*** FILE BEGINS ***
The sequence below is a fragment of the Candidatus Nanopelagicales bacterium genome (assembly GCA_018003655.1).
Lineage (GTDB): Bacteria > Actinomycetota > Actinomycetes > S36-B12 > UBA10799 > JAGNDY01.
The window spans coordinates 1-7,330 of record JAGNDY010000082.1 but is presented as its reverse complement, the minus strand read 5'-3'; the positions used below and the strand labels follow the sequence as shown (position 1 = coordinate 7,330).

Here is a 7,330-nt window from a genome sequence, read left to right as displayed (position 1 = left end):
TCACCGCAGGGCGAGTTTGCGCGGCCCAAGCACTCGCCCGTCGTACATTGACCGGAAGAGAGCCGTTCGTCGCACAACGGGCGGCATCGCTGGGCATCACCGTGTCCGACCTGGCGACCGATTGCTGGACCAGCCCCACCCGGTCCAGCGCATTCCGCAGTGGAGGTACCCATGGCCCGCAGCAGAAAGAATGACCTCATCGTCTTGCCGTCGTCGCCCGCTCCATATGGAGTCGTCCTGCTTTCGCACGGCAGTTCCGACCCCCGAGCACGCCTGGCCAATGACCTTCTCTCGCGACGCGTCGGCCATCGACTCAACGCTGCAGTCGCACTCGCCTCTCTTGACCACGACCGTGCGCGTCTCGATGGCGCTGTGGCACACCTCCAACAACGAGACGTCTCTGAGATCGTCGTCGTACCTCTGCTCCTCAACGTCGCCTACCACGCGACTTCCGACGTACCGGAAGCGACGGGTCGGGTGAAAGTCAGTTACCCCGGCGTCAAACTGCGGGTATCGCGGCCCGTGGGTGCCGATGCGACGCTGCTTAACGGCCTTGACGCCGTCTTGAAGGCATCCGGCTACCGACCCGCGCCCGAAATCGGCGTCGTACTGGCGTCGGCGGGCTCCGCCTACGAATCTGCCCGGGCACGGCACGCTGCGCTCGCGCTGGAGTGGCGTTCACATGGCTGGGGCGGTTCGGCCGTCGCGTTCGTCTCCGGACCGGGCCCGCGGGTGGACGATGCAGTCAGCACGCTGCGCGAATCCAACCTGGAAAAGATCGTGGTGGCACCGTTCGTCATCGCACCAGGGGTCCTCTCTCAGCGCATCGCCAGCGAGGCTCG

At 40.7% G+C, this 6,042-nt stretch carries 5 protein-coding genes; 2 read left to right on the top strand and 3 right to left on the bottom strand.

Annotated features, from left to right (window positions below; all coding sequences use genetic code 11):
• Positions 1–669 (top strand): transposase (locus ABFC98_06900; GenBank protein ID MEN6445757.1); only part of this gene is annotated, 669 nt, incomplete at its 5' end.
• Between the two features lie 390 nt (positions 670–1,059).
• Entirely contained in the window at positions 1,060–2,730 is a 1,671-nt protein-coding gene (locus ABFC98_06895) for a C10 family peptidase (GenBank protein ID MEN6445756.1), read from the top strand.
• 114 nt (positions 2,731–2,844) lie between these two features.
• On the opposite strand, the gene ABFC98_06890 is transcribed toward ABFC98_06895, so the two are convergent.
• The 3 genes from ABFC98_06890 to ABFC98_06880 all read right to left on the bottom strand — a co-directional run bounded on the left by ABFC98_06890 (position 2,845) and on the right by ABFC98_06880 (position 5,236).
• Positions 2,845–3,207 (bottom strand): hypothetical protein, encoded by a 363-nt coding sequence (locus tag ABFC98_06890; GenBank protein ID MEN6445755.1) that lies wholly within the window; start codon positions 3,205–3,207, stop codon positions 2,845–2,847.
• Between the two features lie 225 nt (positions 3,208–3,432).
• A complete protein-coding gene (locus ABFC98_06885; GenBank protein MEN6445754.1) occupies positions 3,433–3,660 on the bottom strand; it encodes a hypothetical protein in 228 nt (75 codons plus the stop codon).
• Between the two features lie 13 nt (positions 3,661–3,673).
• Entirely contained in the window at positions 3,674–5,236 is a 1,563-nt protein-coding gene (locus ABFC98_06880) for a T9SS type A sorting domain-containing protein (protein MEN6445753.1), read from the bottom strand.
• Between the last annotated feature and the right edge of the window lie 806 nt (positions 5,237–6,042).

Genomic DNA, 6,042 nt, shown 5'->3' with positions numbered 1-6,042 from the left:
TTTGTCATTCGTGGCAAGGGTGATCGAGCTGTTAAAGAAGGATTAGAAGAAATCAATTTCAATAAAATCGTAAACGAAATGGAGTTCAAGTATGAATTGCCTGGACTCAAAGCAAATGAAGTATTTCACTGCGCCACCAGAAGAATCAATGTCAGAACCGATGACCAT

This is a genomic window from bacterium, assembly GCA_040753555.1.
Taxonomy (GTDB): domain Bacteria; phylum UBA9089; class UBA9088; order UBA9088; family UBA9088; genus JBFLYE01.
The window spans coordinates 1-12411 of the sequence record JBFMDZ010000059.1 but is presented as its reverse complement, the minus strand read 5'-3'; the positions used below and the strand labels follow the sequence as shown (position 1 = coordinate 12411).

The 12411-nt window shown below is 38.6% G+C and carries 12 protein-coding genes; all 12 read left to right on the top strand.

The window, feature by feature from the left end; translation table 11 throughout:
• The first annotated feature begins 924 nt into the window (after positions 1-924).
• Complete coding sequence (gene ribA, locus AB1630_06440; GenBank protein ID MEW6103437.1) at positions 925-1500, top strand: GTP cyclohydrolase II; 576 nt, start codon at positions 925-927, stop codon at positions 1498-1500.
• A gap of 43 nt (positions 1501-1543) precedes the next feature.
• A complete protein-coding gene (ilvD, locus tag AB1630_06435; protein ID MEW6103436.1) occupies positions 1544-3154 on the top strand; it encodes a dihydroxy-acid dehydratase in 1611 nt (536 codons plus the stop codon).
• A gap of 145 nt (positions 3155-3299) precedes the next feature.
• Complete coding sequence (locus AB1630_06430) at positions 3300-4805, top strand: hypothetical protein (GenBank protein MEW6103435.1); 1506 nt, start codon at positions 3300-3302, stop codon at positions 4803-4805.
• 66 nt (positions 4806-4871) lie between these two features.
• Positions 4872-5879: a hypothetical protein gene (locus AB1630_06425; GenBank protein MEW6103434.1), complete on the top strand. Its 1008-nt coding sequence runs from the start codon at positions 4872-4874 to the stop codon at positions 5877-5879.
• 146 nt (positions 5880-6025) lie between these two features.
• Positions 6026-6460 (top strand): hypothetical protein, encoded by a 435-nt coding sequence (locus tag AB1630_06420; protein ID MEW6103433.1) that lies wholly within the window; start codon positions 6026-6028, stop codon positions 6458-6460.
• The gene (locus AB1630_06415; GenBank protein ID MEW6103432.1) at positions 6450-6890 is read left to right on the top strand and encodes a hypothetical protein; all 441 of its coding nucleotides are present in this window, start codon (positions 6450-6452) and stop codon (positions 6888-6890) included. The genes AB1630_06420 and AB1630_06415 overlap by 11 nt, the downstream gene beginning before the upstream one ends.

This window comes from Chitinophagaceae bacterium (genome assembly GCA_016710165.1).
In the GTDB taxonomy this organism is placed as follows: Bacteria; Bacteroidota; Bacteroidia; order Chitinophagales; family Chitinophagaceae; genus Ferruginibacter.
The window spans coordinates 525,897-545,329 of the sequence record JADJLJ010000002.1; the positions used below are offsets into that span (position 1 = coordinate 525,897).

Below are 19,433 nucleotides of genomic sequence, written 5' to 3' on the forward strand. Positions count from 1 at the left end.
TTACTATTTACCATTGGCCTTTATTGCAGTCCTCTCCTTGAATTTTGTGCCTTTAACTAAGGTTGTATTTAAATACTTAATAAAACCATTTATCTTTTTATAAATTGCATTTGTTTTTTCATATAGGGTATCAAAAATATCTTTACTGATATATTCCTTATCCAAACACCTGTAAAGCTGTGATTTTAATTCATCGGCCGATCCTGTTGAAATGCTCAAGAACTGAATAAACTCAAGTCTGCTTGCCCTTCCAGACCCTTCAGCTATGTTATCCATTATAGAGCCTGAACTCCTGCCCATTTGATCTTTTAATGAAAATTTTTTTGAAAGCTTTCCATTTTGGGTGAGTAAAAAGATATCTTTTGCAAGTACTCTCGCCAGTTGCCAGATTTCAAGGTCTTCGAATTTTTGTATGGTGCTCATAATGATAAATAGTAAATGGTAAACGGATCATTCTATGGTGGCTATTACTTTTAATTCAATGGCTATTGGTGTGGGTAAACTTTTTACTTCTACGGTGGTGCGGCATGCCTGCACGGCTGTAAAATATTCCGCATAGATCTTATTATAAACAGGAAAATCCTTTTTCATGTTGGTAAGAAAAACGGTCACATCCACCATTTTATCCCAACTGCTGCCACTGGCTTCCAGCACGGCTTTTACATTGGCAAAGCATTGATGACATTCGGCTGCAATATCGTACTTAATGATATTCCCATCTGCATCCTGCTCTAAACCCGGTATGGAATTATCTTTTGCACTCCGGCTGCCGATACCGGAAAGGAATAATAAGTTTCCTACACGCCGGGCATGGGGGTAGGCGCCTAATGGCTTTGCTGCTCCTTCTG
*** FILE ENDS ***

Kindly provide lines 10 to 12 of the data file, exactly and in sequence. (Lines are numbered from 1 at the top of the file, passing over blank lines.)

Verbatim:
• Entirely contained in the window at positions 1,060–2,730 is a 1,671-nt protein-coding gene (locus ABFC98_06895) for a C10 family peptidase (GenBank protein ID MEN6445756.1), read from the top strand.
• 114 nt (positions 2,731–2,844) lie between these two features.
• On the opposite strand, the gene ABFC98_06890 is transcribed toward ABFC98_06895, so the two are convergent.